This specimen was collected from the Highland Lass Mine in Beaverdell, British Columbia. The mineralisation in the area was first discovered in 1897, 25km east of Penticton. Soon, prospectors arrived and set up that camps that eventually became the town of Beaverdell, and several mines were established, including the Lass, Wellington, Sally and The Bell.
The whole mineral system is very long – 3km or so, but only about 800m wide. The thickest silver veins are about 15cm wide, running with quartz and other minerals. Alas the ground is so broken up by faults, the individual veins only run a short distance before ending abruptly, making this a challenging mining environment, although the richness of the veins made miners persevere!
The Highland Lass mine was established in 1922, but was amalgamated with the neighbouring Bell mine in 1936, and the name was changed to the Highland Bell mine. This specimen was labelled as coming form the Highland Lass mine, so we can assume that it was collected prior to the 1930’s.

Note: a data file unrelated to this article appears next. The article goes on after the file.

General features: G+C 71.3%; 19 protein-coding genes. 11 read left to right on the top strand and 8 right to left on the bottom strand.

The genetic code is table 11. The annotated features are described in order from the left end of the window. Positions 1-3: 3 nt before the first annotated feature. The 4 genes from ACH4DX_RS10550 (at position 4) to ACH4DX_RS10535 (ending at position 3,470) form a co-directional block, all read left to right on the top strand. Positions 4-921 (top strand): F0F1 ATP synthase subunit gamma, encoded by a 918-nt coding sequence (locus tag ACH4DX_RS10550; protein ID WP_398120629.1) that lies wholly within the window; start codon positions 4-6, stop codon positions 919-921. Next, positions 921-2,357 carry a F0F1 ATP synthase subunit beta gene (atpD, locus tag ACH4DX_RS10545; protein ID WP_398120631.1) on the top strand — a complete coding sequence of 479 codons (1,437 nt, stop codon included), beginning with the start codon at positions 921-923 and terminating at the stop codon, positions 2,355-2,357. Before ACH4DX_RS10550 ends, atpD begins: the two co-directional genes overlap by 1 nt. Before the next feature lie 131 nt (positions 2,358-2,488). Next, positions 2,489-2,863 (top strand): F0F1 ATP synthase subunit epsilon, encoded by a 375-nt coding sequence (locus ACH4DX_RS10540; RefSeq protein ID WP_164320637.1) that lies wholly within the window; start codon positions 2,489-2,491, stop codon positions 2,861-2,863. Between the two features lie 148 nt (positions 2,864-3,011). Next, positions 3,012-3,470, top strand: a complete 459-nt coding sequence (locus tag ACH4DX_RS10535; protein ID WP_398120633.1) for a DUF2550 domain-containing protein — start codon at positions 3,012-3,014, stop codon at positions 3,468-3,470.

In the 1940’s, gold was found in a section of mine, and the mines were taken over again, eventually becoming one of Teck’s properties in the 1970’s. The mine continued production until it was closed in 1991.
From its heyday between 1922 and 1936, the mine produced 30,925,029 grams silver, 5940 grams gold, 313,371 kilograms lead and 487,528 kilograms zinc. (After this period, records were incorporated with the Bell mine and so it is not clear what the individual recovery was).
Store: Pacific Museum of the Earth, University of British Columbia
Collection: UBC Collection
Accession #: 6640
Primary Mineral: Silver
Secondary Mineral: –
Site Locality: Highland Bell Mine
Location: Beaverdell, British Columbia
Special Features: n/a